While I sat listening to a talk at the Drill Hall Gallery on Friday, it struck me that I have been moving further away from making ‘blind drawings’, which is something I really enjoy. So out came the pen and I got stuck into it. I had forgotten how I love making the lines.
Person at the Drill Hall Gallery, pen and ink 3 October 2014
Then I made some further lines.
Second person at the Drill Hall Gallery, pen and ink, 3 October 2014
After the talk was over I had a chance to take in the exhibitions. In one of the galleries Helen Fuller was showing her ceramics. When asked, at the talk, about their ‘functionality’ she noted that at her place they were excellent receptacles for dead spiders and dust! The pots were engaging and their textured surfaces and simple colouration which worked quite strongly to enhance the thin walls – she only works the clay by pinching and coiling. The arrangement of groups of pots on plinths was also fertile material for drawing.
Helen Fuller pots, numbers 1-3, pen and ink, Drill Hall Gallery, 3 October 2014
In her artist’s statement Helen quoted John Cage,
It is not futile to do what we do. We wake up with energy and we do something. And we make, of course, failures and we make mistakes, but we sometimes get glimpses of what we might do next.
The latest show at the Drill Hall Gallery is Ben Quilty’s ‘Trigger Happy’. While I have seen quite a bit of Quilty’s work on the TV, following his stint as an Official War Artist in Afghanistan, this is the first time I’ve seen a whole show of his work in the flesh.
The ‘Baby’ room. A number of paintings of Quilty’s children and also a painting by young Joe Quilty at the Drill Hall Gallery.
And ‘fleshy’ is definitely a good way to describe Quilty’s painting style. The oil paint is applied in such generous amounts that I had to wonder how any work painted this year managed to dry in time for the show. Not to worry they did and they are on the walls. The show includes a large number of portraits, a series of landscapes and a room of delicate works in watercolour pencil along with some prints. While I was there the room of family portraits was attracting the greatest number of visitors. The end wall is dominated by two large portraits of the artist’s son. On another side is a ‘Rorschach’ painting of his daughter (on the left hand side of the photo above) and other members of the artist’s family. While the two portraits of Joe dominate there are equally equally eloquent smaller images such as the head and shoulders portrait of Kylie and another portrait of Joe in watercolour (on the far right of the photo above. Clearly people were responding to these beautiful works – there was no 10 seconds and then move on in front of these paintings. The other room which really impressed me was the one containing the drawings. These small works demonstrated such a delicate touch and clearly showed Quilty’s fine drafting skills . I made sure I had plenty of time to see the show so I was able to do some blind drawings of some of the works I enjoyed. The outcomes of doing a blind drawing of a large gestural painting can be rather obscure, so once I got home I scanned my drawings and then did some additional work on them in Photoshop©. For the two drawings you can see the original and then the version I coloured, drawing on similar colours to those used in Quilty’s paintings. I was pleasantly surprised with the result for both images.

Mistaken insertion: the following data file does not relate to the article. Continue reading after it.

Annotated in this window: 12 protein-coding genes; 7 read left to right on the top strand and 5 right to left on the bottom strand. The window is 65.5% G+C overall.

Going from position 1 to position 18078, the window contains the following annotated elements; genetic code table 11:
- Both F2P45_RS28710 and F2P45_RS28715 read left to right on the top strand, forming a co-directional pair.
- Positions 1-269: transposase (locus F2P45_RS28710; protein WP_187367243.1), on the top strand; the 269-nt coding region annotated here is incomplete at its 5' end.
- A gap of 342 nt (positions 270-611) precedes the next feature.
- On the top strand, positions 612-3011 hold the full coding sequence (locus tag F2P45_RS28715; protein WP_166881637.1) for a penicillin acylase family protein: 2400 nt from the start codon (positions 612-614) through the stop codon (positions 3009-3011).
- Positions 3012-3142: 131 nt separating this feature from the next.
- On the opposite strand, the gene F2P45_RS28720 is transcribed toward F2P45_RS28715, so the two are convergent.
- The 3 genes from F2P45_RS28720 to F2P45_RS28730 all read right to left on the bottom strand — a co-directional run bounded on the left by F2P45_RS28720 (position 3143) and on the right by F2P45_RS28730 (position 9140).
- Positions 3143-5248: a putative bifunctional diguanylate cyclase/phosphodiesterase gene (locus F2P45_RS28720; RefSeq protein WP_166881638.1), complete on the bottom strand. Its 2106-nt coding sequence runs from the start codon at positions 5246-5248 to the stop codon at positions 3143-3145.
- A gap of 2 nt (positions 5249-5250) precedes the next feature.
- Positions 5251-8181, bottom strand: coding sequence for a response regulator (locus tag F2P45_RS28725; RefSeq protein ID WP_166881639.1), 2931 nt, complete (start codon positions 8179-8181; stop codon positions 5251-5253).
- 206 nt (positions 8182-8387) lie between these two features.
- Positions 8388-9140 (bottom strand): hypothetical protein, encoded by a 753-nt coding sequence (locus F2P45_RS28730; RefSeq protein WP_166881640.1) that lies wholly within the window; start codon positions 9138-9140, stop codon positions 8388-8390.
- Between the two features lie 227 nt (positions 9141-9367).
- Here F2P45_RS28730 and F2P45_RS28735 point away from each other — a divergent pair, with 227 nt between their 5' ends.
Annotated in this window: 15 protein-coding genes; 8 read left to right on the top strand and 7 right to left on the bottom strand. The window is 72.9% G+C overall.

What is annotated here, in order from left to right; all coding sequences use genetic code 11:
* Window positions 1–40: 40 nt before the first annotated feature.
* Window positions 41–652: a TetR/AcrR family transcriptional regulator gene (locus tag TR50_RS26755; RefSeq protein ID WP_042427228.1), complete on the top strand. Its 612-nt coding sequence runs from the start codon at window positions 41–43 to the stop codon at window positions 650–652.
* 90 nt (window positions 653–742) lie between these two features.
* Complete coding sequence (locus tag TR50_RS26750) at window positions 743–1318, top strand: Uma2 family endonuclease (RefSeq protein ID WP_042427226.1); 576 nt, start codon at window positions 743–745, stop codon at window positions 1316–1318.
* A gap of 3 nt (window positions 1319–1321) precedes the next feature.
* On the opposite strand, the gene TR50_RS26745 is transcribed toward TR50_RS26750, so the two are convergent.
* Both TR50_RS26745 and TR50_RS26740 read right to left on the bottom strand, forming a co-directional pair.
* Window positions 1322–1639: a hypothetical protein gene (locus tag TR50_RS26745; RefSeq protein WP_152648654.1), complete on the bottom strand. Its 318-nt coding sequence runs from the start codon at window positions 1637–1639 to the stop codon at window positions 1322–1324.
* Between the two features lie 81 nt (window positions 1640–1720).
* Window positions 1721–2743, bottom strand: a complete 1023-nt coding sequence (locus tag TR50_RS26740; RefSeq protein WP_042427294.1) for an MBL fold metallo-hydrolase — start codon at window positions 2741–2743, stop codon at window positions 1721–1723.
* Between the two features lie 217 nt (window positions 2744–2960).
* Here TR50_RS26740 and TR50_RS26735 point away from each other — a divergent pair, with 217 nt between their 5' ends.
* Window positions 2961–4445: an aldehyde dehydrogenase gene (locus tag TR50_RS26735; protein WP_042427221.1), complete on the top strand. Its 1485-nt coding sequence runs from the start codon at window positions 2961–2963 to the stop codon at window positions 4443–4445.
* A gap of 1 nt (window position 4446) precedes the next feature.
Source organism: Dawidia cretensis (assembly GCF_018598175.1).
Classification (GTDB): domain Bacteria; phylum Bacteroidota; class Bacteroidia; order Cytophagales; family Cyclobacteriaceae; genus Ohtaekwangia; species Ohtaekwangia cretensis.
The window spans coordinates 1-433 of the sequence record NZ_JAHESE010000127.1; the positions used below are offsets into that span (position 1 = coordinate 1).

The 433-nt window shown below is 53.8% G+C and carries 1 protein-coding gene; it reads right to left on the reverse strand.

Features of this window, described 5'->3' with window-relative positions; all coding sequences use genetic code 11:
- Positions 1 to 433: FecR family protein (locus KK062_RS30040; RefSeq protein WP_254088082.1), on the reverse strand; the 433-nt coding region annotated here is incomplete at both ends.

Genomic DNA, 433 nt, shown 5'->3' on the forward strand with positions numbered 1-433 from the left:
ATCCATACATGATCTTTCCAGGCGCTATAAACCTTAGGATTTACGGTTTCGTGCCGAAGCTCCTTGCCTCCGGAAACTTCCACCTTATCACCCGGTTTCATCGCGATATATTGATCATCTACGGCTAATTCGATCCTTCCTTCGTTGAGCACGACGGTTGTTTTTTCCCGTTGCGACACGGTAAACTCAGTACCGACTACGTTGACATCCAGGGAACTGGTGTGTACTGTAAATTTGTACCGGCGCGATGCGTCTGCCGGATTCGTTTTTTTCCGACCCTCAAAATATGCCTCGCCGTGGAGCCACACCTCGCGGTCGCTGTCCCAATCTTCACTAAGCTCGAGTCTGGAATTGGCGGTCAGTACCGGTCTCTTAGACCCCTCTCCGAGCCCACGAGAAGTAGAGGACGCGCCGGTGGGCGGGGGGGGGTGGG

Blind drawing of ‘Joe’ by Ben Quilty, 2007.
Blind drawing with colour of ‘Joe’, by Ben Quilty 2007.
Blind drawing of ‘The Lot’ by Ben Quilty, 2010
Blind drawing with colour of ‘The Lot’, by Ben Quilty, 2010.
I made it back to the ANU Drill Hall last week for another drawing session. This time I focussed on Rosalie Gascoigne’s 1986 installation Inland Sea.
My eye was captured by the rythmic interaction of the pieces of corrugated iron…
and then by the contrast of solid shadow and line.
Unfortunately I had to leave it there as my parking meter only allowed for an hours drawing!
These drawings were made at the Spirit in the Land exhibition, which is currently on at the ANU Drill Hall Gallery until 1 April (opening hours, Wednesday to Sunday 12.00 to 5.00pm).
I really enjoyed this exhibition, which gives a succinct summary of some of Australia’s best landscape artists, both Indigenous and non-Indigenous. I loved seeing Rosalie Gascoigne and Rover Thomas rubbing artistic shoulders. In the side room at the back right of the gallery is a great display of the work of Lorraine Connelly-Northey (Waradgerie and Irish background), whose re-interpretation of traditional Indigenous forms is continually innovative and exciting.
Along one wall hang a series of Narrbongs, (string bags or the Waradgerie word for the pouch of a marsupial) and in the middle of the room are ‘bark’ canoes.
Not only are the works themselves exciting to look at, but the shadows they cast are almost equally interesting.
This Narrbong is made of wire and a piece of pressed tin
and this one of rusted fencing wire.
I’m planning to go back and do more drawings soon.